Watch Rocket Lab attempt its first launch from US soil today with an electron booster
After years of launching rockets from New Zealand, commercial space company Rocket Lab is poised for its US launch debut.
California-based Rocket Lab launches its first mission from US soil today (December 18) from its new Launch Complex 2 at NASA’s Wallops Flight Facility on Wallops Island, Virginia. The mission, which will use an electron rocket to launch three HawkEye 360 satellites into orbit, will lift off during a two-hour window that opens at 6:00 p.m. EST (2300 GMT), and you can watch it for free in the window above track live. Rocket Lab will begin its launch webcast approximately 40 minutes prior to launch.
“Obviously, this is a significant milestone for Rocket Lab,” CEO Peter Beck told reporters in a Dec. 14 prelaunch briefing. “It feels great to be at this point.” Rocket Lab originally targeted a December 13 launch, but postponed the launch for additional checks, weather, and to finalize flight paperwork.
Related: Rocket Lab’s first US launch could be visible along the East Coast on December 18th
Rocket Lab Launches Visibility!
Rocket Lab’s first US launch could be visible to millions along the east coast! Here’s where and when to look. If you see it, let us know with photos and comments email@example.com!
Sunday’s launch, titled “Virginia Is For Launch Lovers” (a nod to the state’s tourism motto “Virginia Is For Lovers”), marks the beginning of a new age of flexibility for Rocket Lab as it aims to serve launch customers across the globe world to use . The company worked with NASA at Wallops, as well as the Mid-Atlantic Regional Spaceport, which oversaw Wallops commercial launches, to develop the new pad.
So far, Rocket Lab has used its two pads at its Launch Complex 1 on the coast of New Zealand’s Mahia Peninsula for mission flights. A US launch pad will allow the company to launch missions for customers that require a US launch, such as government or military customers. said Beck.
Rocket Lab opened its Launch Complex 2 in 2019 and originally planned to launch its first mission from there in 2020. However, that first flight was delayed by two years due to delays in NASA’s development of a new autonomous flight termination system, a safety system required for electron launches from the Wallops Flight Facility. Rocket Lab uses a version of NASA’s autonomous flight cancellation system, which the company calls Pegasus, for its electron flights.
David Pierce, NASA director of the Wallops Flight Facility, told reporters that bugs discovered in the NASA system’s software and subsequent testing by the space agency, the US Space Force and the Federal Aviation Authority were the reasons for the delay. NASA and the FAA completed their certification of the system ahead of Sunday’s launch attempt and signed final launch documents on Saturday (December 17).
“It has been nothing short of a Herculean effort to get us to what I consider to be a turning point in launch area operations, not just in Wallops but throughout the United States,” Pierce said.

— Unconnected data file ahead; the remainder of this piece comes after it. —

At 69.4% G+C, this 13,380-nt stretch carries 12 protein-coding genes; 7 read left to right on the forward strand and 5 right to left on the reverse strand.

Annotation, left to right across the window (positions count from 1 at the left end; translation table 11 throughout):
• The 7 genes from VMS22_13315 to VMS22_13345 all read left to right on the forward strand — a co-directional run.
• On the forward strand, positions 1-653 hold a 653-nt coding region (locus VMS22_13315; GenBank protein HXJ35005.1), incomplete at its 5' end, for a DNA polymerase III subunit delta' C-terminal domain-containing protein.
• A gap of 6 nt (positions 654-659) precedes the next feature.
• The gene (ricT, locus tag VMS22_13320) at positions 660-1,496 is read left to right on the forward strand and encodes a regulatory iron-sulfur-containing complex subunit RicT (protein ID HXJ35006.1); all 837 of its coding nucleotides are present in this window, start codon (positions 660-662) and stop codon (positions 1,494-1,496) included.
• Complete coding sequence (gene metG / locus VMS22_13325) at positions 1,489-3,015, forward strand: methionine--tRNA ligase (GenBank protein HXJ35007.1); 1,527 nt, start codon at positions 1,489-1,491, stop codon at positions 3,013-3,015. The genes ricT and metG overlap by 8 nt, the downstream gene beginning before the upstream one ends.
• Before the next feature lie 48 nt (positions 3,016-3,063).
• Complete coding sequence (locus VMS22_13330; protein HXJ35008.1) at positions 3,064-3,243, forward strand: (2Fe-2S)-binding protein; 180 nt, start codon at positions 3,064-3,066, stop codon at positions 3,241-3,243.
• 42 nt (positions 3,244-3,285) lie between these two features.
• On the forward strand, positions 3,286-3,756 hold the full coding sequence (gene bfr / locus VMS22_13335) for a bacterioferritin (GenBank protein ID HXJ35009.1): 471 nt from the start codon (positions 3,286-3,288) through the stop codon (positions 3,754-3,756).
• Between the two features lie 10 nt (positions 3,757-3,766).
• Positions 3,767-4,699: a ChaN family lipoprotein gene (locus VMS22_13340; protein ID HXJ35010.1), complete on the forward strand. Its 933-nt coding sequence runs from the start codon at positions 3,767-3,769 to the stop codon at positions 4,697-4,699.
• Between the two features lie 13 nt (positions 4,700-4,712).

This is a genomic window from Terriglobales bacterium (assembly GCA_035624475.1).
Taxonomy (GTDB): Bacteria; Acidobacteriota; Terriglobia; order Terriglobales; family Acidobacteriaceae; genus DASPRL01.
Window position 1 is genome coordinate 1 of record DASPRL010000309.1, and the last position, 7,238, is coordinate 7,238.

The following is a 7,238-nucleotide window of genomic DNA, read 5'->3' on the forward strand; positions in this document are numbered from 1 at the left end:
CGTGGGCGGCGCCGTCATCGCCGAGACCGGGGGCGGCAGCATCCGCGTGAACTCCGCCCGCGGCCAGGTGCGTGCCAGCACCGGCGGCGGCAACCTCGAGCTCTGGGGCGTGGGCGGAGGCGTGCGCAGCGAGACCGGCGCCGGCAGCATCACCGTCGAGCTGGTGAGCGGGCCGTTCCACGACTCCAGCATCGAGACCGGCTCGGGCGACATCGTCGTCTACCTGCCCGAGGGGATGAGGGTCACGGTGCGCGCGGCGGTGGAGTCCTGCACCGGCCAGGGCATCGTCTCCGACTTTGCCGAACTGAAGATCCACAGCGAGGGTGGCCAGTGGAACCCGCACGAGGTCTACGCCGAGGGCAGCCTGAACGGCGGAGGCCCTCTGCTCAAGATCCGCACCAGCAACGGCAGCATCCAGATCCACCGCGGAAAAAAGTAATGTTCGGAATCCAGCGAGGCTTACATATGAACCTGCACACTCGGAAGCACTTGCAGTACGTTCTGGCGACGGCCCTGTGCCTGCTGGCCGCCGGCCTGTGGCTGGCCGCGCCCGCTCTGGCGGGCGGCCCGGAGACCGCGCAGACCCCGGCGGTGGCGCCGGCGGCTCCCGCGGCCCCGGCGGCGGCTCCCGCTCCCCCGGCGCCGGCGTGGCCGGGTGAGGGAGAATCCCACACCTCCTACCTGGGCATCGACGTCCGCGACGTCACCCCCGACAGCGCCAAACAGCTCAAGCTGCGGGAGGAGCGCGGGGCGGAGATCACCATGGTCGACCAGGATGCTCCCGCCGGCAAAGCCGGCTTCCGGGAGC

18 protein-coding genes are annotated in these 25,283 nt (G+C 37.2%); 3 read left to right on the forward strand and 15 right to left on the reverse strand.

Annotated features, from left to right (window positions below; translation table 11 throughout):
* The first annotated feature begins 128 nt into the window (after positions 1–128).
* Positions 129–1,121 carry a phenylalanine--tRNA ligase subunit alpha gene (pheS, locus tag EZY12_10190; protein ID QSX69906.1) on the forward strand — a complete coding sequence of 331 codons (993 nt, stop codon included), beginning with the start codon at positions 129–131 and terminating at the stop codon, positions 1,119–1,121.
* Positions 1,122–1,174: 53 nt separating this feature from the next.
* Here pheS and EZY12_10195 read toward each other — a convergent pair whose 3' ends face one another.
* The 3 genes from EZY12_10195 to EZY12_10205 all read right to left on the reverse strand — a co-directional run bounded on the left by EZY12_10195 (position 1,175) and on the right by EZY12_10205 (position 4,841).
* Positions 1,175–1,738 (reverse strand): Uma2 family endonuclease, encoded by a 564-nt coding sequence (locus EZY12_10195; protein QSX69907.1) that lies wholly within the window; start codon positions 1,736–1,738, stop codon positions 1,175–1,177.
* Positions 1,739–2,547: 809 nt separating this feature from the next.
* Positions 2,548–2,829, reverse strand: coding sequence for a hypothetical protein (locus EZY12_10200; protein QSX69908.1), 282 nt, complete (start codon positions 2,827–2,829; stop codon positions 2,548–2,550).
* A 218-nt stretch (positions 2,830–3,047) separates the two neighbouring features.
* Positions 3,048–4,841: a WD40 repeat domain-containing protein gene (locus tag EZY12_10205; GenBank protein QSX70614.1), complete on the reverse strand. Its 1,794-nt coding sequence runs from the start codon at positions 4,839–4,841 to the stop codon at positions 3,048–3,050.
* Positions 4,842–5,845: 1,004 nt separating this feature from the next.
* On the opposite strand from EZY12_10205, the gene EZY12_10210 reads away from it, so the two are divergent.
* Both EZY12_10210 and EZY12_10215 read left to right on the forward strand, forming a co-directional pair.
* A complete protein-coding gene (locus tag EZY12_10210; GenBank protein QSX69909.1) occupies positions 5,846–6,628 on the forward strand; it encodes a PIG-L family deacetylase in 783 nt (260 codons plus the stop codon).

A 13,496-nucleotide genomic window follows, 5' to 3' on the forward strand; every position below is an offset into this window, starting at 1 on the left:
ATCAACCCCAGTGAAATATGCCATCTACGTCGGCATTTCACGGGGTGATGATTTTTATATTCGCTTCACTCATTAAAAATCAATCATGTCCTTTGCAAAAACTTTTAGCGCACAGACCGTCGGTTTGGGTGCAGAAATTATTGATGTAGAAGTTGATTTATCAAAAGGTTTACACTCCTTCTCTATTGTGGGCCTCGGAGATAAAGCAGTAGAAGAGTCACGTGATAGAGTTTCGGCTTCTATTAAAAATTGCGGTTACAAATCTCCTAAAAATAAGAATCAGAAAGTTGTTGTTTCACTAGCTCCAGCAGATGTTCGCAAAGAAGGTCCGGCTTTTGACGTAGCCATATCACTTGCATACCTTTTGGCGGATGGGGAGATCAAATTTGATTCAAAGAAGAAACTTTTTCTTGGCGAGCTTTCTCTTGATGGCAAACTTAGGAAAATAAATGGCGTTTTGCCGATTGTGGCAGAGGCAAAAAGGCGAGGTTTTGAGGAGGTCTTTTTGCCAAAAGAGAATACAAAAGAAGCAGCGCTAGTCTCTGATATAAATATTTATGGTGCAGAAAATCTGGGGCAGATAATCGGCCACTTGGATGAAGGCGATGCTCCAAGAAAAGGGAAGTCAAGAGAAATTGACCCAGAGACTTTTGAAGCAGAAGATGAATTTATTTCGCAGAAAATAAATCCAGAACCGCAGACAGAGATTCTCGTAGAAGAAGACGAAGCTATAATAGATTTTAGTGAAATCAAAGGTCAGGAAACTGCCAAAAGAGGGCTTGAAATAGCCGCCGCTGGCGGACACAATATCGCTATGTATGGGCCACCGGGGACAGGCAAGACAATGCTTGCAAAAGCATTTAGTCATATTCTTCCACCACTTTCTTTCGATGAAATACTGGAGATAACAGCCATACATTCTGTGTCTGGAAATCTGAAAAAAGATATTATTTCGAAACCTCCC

Rocket Lab’s Virginia Is For Launch Lovers mission is the first of three flights for Virginia-based HawkEye 360, which is building a constellation of small satellites for radio frequency surveillance. Under a multi-launch agreement HawkEye 360 struck in April, Rocket Lab will put 15 of the small satellites into orbit by 2024.
“These missions will expand HawkEye 360’s constellation of radio frequency surveillance satellites and enable the company to provide more precise mapping of radio frequency emissions anywhere in the world,” Rocket Lab wrote in a mission statement (opens in new tab).
Ticking off some big firsts for Electron this week:✅ First mission from US soil✅ First mission for @hawkeye360✅ First mission with an autonomous flight cancellation system in Wallops, Virginia is for launch lovers flying NET on December 15th . Stay tuned for weather updates pic.twitter.com/P7Dlq0X01hDecember 13, 2022
Rocket Lab eventually intends to launch one electron mission per month from its Wallops pad. The company is also building a new, larger, reusable rocket called the Neutron, which will also take off from the US launch site. The first flight of this rocket is expected in 2024 at the earliest.
Beck said the Rocket Lab launch team has already learned from handling its first mission at Wallops (rocket components are shipped to site in a container) and that the basics of preparing a rocket at the new US pad will be carried over to the new Neutron program . Rocket Lab is also building a neutron rocket manufacturing facility in Virginia.
“I think, you know, you learned a lot from that,” Beck said. “The next few launches will be significantly more streamlined.”
But now, he added, Electron must master its first flight.
“The missile is ready and on the pad,” Beck said. “The team is ready and it’s time to fly.”
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